By Rick Bronks
The much anticipated arrival of a compact interchangeable autofocus lens camera from Leica has finally happened, and I got my hands on one for a few weeks. Did I like it? Was it any good? Read on to find out. Gallery of images at the bottom of this post.
Make no mistake - this is a beautiful looking piece of kit. It's solid. Really solid and it feels amazing to hold. It's the camera I want to dearly love, and it seems like an ideal partner for someone who has a larger DSLR kit and wants a smaller kit as a backup, or indeed as a second camera if you are already a Leica M shooter (like me). I thought I'd give my opinions on using it in a 'real life' situation, on a recent trip I took.
There's a LOT of choice out there at the moment if you're in the market for a compact system camera- there are some outstanding models and lenses to be had. So is there space in this crowded marketplace for the sexy Leica T?
Leica has always been about high quality- and exacting standards. I am a massive fan of their M rangefinder and their lenses are some of the best in the world. With this experience it should only be good news for the new Leica T.
I travelled with the Leica T and the 18 to 56 f3.5-5.6 ASPH Vario-Elmar lens. I wasn't able to check out the faster 23mm f2 ASPH but I quite liked the idea of carrying one camera with a nice zoom range on the lens and seeing how I got on. I also had the Viewfinder attachment and an adapter to use my existing M series lenses.
The camera is carved from a single piece of aluminium - very much like the unibody Apple laptops. Leica caused a viral stir with their 'most boring ad ever' which features a person hand polishing the case for 45 minutes. That's Leica. Handmade excellence. Audi have also had a hand in the design of the camera - and if you were to pick one up you'd feel how amazing it is.
It has a 16.3 megapixel APS-C sensor (same as in most consumer DSLR cameras) and the ability to shoot up to 1/4000 of a second.
It also has 16Gb of internal memory- which is a great idea if you are prone to leave your memory card at home - or as an emergency 'reserve' if you fill your own card on a shoot. The ISO is from 100 to 12,500 but it was totally unusable at this setting.. I rarely used it at 6400.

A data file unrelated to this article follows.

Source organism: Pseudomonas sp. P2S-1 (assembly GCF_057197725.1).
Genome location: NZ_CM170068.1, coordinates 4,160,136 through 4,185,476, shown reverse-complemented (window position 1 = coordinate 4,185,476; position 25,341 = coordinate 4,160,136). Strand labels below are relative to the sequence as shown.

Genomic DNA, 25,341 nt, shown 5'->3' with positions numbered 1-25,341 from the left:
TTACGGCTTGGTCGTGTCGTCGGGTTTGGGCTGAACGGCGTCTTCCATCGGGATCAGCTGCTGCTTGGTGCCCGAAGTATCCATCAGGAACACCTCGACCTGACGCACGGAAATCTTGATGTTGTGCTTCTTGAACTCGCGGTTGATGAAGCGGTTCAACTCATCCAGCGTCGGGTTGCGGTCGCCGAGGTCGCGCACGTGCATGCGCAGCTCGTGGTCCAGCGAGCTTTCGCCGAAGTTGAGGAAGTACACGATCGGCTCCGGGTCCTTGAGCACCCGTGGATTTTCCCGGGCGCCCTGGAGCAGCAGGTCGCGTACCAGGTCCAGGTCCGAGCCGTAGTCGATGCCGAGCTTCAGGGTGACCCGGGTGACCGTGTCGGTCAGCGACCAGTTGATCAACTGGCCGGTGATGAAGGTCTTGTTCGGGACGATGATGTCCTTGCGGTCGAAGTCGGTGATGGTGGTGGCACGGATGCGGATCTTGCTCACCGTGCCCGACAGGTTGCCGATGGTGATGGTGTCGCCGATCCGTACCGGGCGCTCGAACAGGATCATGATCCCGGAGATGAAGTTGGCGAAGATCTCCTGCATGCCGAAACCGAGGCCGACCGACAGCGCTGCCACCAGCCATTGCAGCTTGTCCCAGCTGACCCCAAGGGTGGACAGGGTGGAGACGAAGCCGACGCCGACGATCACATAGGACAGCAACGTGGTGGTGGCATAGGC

I love the fact the camera comes with a battery charger - but can also be charged via micro USB. I did find it takes longer via USB but it means that you can keep a cable handy and top up the battery from pretty much anywhere there is a computer or even a phone charger. I left it charging overnight and it was fine.
The camera is operated via a very large rear touch-screen and also a couple of dials that can be assigned to various functions. There's the usual shutter button and a cute but averagely powerful pop-up flash. Leica have developed a clever way of attaching a shoulder strap - there's no traditional lugs but these little posts that clip into the body, and can be removed using a little tool - the result is that it keeps the clean lines of the camera when you don't want a strap attached. They also do a few different and very vibrant colours and snap on cases to match too. Like this one. In yellow.
There is also Wi-Fi and an associated app which lets you control the camera from an iPhone or iPad. Nice idea but the problem I had was that the camera AND your iDevice need to be on the same physical wireless network to talk to each other - so while I was travelling I couldn't get the images onto my iPhone because there was no wifi network, which seemed to defeat the point in having wifi. Other devices use each other to create the network so it doesn't matter where you are. I think this needs looking into - because its a nice idea to be able to pull images off the camera and send them via the phone, but you're more likely to need this feature when you're travelling. A solution is to use the Apple SD card adapter and just import the card and images into your device, but thats not as cool.